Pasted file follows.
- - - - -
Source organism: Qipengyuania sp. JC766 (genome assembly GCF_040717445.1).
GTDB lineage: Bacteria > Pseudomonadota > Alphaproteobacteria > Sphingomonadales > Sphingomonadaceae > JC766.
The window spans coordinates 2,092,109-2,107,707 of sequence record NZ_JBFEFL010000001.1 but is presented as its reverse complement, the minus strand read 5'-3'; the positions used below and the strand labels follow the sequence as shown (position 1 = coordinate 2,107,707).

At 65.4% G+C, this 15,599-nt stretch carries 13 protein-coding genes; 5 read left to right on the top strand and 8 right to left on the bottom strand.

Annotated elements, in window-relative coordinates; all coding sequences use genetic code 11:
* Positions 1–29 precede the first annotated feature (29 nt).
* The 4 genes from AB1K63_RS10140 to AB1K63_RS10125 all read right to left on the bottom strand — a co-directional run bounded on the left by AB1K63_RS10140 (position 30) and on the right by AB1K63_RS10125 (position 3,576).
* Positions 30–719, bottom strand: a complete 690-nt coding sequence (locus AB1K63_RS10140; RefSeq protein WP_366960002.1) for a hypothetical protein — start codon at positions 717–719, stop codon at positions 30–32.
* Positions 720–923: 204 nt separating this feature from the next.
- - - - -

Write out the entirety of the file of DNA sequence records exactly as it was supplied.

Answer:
Source organism: Qipengyuania sp. JC766 (genome assembly GCF_040717445.1).
GTDB lineage: Bacteria > Pseudomonadota > Alphaproteobacteria > Sphingomonadales > Sphingomonadaceae > JC766.
The window spans coordinates 2,092,109-2,107,707 of sequence record NZ_JBFEFL010000001.1 but is presented as its reverse complement, the minus strand read 5'-3'; the positions used below and the strand labels follow the sequence as shown (position 1 = coordinate 2,107,707).

At 65.4% G+C, this 15,599-nt stretch carries 13 protein-coding genes; 5 read left to right on the top strand and 8 right to left on the bottom strand.

Annotated elements, in window-relative coordinates; all coding sequences use genetic code 11:
* Positions 1–29 precede the first annotated feature (29 nt).
* The 4 genes from AB1K63_RS10140 to AB1K63_RS10125 all read right to left on the bottom strand — a co-directional run bounded on the left by AB1K63_RS10140 (position 30) and on the right by AB1K63_RS10125 (position 3,576).
* Positions 30–719, bottom strand: a complete 690-nt coding sequence (locus AB1K63_RS10140; RefSeq protein WP_366960002.1) for a hypothetical protein — start codon at positions 717–719, stop codon at positions 30–32.
* Positions 720–923: 204 nt separating this feature from the next.